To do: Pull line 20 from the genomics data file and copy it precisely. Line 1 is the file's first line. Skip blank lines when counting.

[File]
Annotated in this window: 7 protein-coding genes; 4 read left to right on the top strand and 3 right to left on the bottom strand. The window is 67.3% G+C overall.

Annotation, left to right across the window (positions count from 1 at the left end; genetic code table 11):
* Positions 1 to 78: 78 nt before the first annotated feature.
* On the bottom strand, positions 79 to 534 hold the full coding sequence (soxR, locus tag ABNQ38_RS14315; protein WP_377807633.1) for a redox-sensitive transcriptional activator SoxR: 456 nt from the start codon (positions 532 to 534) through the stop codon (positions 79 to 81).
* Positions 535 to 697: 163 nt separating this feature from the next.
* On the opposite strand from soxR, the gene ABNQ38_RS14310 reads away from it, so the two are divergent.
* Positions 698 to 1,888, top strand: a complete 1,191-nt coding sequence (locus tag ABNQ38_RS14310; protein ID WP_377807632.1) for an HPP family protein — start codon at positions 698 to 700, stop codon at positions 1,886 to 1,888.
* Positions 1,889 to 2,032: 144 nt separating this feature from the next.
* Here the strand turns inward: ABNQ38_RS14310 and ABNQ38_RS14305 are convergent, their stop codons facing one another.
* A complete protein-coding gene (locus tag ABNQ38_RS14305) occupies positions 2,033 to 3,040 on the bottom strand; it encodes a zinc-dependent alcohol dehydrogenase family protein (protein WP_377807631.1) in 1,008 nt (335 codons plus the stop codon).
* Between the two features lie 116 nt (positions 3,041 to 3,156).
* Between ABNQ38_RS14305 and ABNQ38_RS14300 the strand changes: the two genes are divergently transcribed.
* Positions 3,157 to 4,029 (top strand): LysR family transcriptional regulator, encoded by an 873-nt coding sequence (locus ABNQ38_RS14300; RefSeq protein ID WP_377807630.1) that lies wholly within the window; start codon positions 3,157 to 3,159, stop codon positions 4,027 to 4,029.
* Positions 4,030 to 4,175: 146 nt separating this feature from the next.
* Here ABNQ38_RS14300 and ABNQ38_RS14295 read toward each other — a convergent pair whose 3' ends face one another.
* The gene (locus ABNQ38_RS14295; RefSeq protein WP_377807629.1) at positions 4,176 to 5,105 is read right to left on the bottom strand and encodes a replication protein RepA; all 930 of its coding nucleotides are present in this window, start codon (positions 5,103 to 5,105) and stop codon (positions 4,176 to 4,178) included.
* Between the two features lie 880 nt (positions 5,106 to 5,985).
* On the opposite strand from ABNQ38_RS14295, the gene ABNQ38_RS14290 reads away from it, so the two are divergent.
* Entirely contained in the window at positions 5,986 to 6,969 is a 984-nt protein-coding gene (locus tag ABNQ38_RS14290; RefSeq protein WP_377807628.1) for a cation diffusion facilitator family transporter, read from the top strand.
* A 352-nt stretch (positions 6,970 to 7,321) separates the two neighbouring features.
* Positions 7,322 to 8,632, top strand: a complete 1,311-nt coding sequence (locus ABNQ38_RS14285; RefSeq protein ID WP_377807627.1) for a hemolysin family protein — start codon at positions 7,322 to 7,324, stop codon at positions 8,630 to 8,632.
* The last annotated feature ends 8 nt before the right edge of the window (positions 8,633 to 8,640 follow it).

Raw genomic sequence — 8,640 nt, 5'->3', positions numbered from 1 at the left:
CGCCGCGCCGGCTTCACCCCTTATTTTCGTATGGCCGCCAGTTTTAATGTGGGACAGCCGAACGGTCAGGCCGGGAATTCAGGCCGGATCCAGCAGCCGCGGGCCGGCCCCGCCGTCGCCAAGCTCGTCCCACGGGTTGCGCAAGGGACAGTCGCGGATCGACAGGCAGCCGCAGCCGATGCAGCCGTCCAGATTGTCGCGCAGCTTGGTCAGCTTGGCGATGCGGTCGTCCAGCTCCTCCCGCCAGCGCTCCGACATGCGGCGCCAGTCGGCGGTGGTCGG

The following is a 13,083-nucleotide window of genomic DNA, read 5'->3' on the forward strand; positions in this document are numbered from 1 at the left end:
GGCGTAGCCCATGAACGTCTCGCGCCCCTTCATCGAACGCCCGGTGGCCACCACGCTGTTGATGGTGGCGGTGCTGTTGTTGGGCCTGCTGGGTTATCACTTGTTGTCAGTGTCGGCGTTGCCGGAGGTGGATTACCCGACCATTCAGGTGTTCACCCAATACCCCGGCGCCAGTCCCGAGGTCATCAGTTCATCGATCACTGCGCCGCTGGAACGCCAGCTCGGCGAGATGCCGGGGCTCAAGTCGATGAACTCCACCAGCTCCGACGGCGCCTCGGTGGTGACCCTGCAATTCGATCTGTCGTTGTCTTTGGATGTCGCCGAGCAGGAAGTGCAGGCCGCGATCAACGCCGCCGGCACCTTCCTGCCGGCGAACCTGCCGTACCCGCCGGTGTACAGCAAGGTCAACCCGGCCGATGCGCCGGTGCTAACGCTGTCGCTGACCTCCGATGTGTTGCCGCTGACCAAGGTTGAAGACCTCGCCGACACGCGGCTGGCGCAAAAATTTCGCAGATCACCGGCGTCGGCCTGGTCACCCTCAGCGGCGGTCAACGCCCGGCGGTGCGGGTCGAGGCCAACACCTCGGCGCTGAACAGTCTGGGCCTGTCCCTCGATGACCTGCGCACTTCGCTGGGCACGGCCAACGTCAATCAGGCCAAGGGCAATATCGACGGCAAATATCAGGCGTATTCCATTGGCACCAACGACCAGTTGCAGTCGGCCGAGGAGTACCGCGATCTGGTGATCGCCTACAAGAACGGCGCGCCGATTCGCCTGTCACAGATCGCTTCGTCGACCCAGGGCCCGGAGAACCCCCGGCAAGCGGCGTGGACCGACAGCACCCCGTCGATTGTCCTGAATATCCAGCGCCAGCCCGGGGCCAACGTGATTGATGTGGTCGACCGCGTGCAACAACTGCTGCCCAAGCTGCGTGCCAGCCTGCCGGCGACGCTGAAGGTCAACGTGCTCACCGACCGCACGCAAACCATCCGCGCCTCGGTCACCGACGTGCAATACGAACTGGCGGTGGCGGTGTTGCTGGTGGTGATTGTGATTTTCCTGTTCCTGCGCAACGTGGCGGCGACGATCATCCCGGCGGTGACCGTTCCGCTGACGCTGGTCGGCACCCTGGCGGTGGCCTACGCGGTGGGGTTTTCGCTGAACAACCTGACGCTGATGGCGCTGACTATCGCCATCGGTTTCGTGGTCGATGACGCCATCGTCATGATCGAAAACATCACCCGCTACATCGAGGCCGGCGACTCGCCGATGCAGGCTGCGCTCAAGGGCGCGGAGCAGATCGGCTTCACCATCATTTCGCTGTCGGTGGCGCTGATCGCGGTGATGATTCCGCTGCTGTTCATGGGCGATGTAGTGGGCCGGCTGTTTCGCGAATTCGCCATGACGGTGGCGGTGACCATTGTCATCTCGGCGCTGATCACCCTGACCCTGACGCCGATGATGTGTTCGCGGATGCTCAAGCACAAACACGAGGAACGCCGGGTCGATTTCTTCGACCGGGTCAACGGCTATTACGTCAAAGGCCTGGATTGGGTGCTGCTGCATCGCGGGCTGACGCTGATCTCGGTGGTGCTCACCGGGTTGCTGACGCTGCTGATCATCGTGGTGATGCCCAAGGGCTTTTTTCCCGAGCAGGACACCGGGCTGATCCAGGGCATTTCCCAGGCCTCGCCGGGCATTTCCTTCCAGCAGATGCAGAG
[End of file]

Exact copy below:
* A 352-nt stretch (positions 6,970 to 7,321) separates the two neighbouring features.